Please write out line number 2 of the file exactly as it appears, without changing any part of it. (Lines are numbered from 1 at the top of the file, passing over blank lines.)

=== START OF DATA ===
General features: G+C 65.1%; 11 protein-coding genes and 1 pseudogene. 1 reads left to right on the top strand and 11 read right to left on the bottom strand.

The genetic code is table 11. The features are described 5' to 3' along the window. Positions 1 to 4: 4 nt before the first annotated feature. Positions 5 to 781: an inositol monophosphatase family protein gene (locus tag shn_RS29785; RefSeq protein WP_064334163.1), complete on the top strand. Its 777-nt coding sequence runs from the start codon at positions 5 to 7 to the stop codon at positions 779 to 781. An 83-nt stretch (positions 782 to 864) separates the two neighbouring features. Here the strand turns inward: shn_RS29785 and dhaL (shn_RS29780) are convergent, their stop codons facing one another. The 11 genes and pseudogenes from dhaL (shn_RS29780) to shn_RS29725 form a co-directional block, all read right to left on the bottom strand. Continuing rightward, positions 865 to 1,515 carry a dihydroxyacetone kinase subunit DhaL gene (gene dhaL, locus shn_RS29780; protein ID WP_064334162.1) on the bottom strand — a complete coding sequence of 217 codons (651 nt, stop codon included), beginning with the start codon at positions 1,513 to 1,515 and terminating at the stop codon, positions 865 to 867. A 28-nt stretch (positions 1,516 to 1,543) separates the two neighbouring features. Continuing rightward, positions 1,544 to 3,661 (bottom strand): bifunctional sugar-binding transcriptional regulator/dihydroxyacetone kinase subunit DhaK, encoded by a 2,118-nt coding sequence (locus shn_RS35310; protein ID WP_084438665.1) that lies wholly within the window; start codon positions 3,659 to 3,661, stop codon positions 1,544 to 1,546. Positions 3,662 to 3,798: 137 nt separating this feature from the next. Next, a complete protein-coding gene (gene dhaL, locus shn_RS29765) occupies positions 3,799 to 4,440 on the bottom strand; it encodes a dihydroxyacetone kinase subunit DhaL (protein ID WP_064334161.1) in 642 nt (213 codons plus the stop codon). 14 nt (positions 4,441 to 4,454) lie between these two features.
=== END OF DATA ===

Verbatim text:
The genetic code is table 11. The features are described 5' to 3' along the window. Positions 1 to 4: 4 nt before the first annotated feature. Positions 5 to 781: an inositol monophosphatase family protein gene (locus tag shn_RS29785; RefSeq protein WP_064334163.1), complete on the top strand. Its 777-nt coding sequence runs from the start codon at positions 5 to 7 to the stop codon at positions 779 to 781. An 83-nt stretch (positions 782 to 864) separates the two neighbouring features. Here the strand turns inward: shn_RS29785 and dhaL (shn_RS29780) are convergent, their stop codons facing one another. The 11 genes and pseudogenes from dhaL (shn_RS29780) to shn_RS29725 form a co-directional block, all read right to left on the bottom strand. Continuing rightward, positions 865 to 1,515 carry a dihydroxyacetone kinase subunit DhaL gene (gene dhaL, locus shn_RS29780; protein ID WP_064334162.1) on the bottom strand — a complete coding sequence of 217 codons (651 nt, stop codon included), beginning with the start codon at positions 1,513 to 1,515 and terminating at the stop codon, positions 865 to 867. A 28-nt stretch (positions 1,516 to 1,543) separates the two neighbouring features. Continuing rightward, positions 1,544 to 3,661 (bottom strand): bifunctional sugar-binding transcriptional regulator/dihydroxyacetone kinase subunit DhaK, encoded by a 2,118-nt coding sequence (locus shn_RS35310; protein ID WP_084438665.1) that lies wholly within the window; start codon positions 3,659 to 3,661, stop codon positions 1,544 to 1,546. Positions 3,662 to 3,798: 137 nt separating this feature from the next. Next, a complete protein-coding gene (gene dhaL, locus shn_RS29765) occupies positions 3,799 to 4,440 on the bottom strand; it encodes a dihydroxyacetone kinase subunit DhaL (protein ID WP_064334161.1) in 642 nt (213 codons plus the stop codon). 14 nt (positions 4,441 to 4,454) lie between these two features.